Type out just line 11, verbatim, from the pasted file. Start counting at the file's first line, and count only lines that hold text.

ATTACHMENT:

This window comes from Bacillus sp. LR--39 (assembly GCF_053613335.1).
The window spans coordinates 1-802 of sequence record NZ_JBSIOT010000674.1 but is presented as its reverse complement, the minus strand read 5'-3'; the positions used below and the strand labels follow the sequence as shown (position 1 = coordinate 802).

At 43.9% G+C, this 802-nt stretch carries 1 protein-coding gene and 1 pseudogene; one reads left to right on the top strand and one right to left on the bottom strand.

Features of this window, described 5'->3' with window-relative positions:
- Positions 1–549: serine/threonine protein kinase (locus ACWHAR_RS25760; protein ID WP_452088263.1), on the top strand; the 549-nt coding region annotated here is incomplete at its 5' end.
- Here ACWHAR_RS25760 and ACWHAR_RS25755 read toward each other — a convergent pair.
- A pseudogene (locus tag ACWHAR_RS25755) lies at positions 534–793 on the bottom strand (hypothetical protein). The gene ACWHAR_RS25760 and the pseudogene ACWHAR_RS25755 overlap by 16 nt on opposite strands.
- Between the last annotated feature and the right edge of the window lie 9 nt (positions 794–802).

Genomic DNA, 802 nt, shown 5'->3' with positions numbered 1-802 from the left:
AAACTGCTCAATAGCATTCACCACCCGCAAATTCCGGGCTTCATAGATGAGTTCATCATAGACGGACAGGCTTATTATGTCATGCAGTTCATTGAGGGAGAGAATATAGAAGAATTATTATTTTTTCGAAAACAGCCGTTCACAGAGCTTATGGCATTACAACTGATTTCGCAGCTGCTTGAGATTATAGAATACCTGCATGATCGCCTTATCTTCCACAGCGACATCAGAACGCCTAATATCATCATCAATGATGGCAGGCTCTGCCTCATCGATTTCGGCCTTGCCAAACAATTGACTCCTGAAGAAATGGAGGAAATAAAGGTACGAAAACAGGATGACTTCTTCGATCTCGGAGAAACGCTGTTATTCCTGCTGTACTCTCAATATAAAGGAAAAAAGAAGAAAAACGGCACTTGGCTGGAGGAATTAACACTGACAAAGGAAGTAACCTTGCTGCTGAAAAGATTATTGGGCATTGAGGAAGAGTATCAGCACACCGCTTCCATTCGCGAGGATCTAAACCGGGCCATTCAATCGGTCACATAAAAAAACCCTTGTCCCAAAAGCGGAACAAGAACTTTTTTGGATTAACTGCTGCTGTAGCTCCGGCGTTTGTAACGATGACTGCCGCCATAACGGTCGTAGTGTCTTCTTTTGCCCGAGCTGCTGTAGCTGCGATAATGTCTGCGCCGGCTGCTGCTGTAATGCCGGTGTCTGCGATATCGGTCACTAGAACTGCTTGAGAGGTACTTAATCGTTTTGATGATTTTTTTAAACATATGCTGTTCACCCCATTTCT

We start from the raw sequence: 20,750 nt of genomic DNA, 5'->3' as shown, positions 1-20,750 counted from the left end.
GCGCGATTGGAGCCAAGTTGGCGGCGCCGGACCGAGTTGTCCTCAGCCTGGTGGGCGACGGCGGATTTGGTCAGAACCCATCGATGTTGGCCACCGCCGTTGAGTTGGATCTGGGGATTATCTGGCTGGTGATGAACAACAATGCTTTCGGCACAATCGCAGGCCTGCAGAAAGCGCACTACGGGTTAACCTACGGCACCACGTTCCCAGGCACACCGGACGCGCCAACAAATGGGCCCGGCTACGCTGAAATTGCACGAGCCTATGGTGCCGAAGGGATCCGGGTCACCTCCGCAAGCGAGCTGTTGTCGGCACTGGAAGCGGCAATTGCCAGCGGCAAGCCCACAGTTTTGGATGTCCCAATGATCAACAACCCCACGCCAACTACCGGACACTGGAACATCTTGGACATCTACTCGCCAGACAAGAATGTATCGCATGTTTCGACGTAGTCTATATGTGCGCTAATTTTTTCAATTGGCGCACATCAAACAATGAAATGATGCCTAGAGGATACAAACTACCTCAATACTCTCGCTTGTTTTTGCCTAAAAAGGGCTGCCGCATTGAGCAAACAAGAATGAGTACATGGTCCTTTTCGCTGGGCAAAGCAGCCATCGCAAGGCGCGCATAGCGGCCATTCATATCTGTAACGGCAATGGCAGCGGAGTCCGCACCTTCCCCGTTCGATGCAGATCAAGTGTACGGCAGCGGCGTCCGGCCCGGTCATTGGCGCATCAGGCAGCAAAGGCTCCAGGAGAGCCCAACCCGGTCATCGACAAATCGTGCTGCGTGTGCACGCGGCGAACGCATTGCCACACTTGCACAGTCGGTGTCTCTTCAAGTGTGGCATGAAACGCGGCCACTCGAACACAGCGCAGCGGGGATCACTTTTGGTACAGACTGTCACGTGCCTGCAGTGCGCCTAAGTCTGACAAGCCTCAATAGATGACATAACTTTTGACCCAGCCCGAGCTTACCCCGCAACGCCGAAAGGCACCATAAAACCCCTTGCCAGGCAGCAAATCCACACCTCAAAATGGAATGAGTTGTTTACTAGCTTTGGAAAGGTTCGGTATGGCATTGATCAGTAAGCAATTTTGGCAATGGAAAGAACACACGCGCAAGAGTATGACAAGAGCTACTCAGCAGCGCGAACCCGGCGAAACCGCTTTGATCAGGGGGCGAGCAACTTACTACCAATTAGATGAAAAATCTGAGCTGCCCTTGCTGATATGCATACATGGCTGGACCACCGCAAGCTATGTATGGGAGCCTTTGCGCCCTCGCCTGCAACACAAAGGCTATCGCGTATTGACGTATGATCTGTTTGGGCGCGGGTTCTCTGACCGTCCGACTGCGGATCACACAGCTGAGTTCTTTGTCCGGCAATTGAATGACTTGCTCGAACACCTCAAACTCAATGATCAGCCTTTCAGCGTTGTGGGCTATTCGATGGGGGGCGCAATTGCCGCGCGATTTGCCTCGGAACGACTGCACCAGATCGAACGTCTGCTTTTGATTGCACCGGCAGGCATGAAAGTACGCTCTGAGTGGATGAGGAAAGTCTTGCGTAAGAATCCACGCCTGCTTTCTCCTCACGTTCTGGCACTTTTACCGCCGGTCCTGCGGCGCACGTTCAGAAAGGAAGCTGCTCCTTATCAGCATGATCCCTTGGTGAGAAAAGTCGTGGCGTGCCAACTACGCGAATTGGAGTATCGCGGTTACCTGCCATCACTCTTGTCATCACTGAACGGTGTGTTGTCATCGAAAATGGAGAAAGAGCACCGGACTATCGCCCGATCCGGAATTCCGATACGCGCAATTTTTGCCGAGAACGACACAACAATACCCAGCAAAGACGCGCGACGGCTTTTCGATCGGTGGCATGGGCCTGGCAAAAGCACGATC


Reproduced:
We start from the raw sequence: 20,750 nt of genomic DNA, 5'->3' as shown, positions 1-20,750 counted from the left end.